Mozambique Q&A: why have ex-rebels ended peace deal?

Tensions between the government and the main opposition party in Mozambique have raised the prospect of the country returning to the ‘dark days of civil war’. As fears of violence rise, we examine how the present conflict developed and how it may play out.

Who are the two sides?

Frelimo (also known as the Mozambique Liberation Front) was originally a Marxist-Leninist organisation and has been in power since winning the battle for independence from Portugal in 1975. The party has been lead by President Armando Guebuza since 2005.

Renamo are now Mozambique’s official opposition party and hold almost 20 per cent of all parliamentary seats. The former rebel group was initially set up as a conservative, anti-communist political group in 1975. In the past, they received economic and military support from the white minority governments of neighbouring Rhodesia (now Zimbabwe) and apartheid South Africa.

Why are they at odds?

The two groups fought against each other in a bloody 15-year civil war which killed over a million people. A peace treaty was ratified in 1992 and paved the way to multi-party democracy. Despite this, tensions between the two groups have been simmering for years.

Frelimo has consistently won an outright majority during the two decades since independence, but the results of several elections have been disputed by Renamo. The group accuses Frelimo of monopolising power and wealth, and has demanded more political and military representation.

Last year Afonso Dhlakama, the leader of Renamo, told AFP that he was “willing to destroy Mozambique if Renamo did not get a bigger slice of the country’s growing wealth”.

According to the Mail and Guardian, a South African newspaper, several recent rounds of negotiations between the two groups have failed.

Why has their relationship broken down now and who is to blame?

The catalyst for Renamo’s denouncement of the peace treaty was an attack by government forces on their base in the remote Gorongosa Mountains, which resulted in several casualties and forced their leader to flee. The attack was allegedly a reprisal for an earlier rebel ambush of government soldiers.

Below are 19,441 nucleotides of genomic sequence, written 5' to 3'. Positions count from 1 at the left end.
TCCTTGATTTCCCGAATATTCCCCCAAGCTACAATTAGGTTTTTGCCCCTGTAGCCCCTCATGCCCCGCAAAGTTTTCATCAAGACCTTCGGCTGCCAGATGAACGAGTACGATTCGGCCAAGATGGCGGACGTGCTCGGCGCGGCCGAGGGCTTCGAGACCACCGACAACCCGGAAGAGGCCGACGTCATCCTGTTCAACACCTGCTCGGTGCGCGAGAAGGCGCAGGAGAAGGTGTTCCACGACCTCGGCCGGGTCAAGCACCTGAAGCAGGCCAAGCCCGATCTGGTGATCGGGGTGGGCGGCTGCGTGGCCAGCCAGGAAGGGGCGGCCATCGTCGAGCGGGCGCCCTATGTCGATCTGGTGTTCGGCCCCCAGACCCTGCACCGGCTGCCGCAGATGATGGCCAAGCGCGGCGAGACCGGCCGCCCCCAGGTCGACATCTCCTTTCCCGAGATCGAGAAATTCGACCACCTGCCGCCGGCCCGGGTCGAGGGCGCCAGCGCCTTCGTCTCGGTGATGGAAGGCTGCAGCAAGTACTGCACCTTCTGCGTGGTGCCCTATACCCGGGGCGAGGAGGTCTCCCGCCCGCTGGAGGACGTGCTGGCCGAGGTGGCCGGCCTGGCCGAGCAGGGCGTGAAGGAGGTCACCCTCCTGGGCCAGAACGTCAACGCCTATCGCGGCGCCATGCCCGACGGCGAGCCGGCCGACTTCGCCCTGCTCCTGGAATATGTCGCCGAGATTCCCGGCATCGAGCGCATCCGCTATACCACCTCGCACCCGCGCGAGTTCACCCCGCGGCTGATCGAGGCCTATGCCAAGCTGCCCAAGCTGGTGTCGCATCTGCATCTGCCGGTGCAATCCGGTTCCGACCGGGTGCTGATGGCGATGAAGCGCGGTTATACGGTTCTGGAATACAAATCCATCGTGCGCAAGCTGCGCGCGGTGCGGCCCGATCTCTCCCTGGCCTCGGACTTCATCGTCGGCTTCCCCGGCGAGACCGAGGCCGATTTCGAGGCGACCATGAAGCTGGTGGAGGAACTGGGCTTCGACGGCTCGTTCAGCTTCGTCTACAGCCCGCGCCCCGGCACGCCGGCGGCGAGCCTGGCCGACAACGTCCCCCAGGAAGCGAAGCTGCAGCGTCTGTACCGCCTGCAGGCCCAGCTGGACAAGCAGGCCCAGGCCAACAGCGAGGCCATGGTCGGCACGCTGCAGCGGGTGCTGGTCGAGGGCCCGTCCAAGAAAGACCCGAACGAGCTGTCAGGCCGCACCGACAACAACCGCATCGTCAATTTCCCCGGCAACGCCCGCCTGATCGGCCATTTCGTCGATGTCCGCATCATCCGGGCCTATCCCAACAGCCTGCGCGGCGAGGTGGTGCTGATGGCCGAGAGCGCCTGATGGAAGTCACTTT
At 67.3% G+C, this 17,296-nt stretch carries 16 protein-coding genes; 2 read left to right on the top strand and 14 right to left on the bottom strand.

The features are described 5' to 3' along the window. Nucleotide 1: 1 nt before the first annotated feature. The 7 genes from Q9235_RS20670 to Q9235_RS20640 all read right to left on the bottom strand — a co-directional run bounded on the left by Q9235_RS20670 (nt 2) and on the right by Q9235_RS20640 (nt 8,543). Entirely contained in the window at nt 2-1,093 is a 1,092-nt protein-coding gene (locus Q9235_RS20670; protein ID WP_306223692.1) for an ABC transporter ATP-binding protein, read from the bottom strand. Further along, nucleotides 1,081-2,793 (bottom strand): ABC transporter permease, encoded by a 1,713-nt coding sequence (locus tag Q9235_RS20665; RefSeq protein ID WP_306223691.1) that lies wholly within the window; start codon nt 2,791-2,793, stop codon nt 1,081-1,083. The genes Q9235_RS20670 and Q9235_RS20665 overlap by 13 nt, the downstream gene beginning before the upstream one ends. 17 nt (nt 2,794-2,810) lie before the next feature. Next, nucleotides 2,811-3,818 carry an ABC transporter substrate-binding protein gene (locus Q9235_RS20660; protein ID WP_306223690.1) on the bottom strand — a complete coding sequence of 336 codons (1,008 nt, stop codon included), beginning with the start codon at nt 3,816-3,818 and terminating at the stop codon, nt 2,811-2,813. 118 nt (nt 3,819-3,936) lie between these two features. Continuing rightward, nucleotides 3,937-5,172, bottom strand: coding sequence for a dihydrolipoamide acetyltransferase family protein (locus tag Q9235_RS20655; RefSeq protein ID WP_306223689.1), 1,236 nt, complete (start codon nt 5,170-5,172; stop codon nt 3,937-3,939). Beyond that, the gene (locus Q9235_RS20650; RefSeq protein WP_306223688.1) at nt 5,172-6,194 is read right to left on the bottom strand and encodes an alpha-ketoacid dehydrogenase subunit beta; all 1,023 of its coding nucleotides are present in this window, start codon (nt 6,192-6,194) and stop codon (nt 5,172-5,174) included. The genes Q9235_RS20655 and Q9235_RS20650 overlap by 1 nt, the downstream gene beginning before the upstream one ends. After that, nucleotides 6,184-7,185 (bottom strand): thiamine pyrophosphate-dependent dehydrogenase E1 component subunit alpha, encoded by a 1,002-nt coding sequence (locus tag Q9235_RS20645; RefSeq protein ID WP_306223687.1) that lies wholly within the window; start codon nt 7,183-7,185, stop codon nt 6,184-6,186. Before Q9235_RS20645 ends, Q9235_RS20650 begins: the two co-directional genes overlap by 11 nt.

According to Reuters, a Renamo spokesperson blamed the end of the treaty on the Frelimo government “because they didn't want to listen to Renamo's grievances”.

The group claims that the government used troops and heavy artillery to attack their base and kill their leader “in cold blood”. “Peace is over in this country”, he told Reuters.

In further retaliation, Renamo launched an attack on a police station in the central town of Maringue. Police officers were able to flee in time and no casualties were reported.

According to Alex Vines, head of the Africa Program at Chatham House, “Renamo is increasingly marginalised, and I think Dhlakama concluded that only through targeted violence can he strengthen his negotiating hand”.

How serious is the threat and what could the consequences be?

Attacks from both sides are fuelling fears across the region of a “return to the dark days of civil war”, according to AFP.

There are growing concerns that the fighting could destroy the development achievements Mozambique has made in the last two decades. Despite currently having one of the fastest growing economies in Africa, Mozambique is still “a country where most of the population remains desperately poor,” says the Daily Maverick.

The annulment of the peace accord is also “certain to alarm foreign donors, governments and investors” who are backing economic development in the country. Billions of dollars have been invested in the country since the discovery of large coal and offshore gas reserves.

Despite the fears surrounding these recent attacks, commentators in the region “doubt that the [Renamo] movement has the [economic and military] resources to relaunch full-scale hostilities” that could lead to another civil war, says the Mail and Guardian.

An independent negotiator, Lourenco do Rosario has told the South African Broadcasting Corporation that both sides “are determined to avoid a return to civil war.” However, few are willing to rule out the possibility of isolated attacks. · 

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